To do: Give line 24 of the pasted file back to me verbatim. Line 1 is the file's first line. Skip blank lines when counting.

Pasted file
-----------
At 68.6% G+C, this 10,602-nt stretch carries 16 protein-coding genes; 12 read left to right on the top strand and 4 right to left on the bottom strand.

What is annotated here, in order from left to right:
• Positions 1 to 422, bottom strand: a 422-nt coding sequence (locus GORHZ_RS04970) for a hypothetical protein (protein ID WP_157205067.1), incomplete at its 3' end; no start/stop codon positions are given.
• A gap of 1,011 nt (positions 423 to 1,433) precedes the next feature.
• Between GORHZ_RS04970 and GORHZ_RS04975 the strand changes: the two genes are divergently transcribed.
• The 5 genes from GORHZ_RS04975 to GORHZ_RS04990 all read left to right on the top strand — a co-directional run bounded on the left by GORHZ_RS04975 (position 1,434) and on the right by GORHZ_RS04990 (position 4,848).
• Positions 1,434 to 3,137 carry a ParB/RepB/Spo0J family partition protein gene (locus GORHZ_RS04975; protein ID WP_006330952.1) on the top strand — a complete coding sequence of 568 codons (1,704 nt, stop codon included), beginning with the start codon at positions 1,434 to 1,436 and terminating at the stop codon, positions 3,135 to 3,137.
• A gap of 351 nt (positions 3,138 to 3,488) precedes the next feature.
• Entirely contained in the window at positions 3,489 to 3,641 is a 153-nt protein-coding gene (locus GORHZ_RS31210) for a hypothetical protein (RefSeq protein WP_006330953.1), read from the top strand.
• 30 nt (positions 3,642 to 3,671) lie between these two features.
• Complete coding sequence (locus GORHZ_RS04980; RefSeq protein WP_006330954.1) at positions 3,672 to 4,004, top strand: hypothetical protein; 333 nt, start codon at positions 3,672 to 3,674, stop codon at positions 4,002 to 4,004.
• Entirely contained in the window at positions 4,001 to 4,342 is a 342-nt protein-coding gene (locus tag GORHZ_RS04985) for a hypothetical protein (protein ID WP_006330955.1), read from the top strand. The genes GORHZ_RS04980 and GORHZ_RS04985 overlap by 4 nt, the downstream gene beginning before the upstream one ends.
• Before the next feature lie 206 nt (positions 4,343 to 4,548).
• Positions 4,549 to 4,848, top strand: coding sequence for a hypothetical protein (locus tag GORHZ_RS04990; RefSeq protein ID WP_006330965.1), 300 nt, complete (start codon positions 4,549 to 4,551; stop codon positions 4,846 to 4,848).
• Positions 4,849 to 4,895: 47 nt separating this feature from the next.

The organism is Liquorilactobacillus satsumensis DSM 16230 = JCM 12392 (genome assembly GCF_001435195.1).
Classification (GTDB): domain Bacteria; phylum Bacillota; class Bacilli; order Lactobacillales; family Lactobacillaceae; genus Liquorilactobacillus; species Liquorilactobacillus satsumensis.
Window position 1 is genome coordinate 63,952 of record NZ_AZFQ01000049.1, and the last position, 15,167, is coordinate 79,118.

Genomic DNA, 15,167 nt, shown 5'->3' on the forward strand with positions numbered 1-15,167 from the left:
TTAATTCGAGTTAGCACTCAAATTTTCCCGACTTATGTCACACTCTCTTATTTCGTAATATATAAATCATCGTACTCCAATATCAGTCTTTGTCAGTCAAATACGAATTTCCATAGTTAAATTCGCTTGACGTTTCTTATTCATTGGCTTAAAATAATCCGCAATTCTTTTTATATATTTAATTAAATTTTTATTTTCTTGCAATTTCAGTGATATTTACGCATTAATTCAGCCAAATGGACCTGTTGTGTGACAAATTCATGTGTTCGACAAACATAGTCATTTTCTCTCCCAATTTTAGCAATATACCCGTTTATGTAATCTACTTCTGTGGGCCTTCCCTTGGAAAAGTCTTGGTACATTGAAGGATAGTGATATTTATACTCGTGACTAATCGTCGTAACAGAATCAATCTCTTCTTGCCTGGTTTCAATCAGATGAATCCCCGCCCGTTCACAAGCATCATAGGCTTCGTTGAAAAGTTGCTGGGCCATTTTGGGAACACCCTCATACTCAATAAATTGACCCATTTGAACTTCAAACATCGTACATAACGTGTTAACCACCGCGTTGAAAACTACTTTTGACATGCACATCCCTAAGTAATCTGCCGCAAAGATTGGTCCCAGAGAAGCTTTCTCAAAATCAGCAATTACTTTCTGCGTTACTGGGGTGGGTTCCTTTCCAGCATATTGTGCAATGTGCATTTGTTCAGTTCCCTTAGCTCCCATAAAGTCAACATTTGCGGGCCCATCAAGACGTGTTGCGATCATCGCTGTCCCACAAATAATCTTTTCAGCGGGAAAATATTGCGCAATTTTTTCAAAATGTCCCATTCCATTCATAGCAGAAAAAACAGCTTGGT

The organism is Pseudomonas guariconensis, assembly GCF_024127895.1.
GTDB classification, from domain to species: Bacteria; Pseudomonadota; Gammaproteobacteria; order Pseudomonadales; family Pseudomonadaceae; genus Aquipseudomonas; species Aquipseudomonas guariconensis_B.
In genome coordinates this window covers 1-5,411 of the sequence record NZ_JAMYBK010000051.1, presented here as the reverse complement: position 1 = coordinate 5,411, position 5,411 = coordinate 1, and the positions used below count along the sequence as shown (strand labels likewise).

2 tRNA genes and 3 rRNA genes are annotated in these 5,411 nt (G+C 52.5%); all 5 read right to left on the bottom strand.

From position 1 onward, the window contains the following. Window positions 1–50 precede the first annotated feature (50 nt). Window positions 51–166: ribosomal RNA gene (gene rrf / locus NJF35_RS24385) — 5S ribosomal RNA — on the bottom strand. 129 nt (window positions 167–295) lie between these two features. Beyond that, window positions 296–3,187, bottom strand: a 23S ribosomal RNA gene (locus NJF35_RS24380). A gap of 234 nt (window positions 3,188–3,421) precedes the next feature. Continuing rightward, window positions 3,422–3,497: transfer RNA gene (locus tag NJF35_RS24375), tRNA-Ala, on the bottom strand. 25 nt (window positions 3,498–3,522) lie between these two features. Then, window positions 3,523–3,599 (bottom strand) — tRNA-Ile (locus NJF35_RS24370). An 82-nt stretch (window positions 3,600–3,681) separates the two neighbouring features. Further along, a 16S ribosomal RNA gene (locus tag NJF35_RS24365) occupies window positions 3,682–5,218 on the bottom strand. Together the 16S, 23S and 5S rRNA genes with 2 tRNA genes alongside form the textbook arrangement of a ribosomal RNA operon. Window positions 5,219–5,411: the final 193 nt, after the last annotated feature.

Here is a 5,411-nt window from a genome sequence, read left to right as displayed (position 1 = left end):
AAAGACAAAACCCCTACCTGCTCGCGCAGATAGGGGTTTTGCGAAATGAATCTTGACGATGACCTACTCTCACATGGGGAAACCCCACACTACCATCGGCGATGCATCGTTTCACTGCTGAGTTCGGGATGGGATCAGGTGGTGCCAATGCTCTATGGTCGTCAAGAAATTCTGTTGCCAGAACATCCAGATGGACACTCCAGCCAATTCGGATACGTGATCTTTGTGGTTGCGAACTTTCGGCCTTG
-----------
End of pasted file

2 tRNA genes and 3 rRNA genes are annotated in these 5,411 nt (G+C 52.5%); all 5 read right to left on the bottom strand.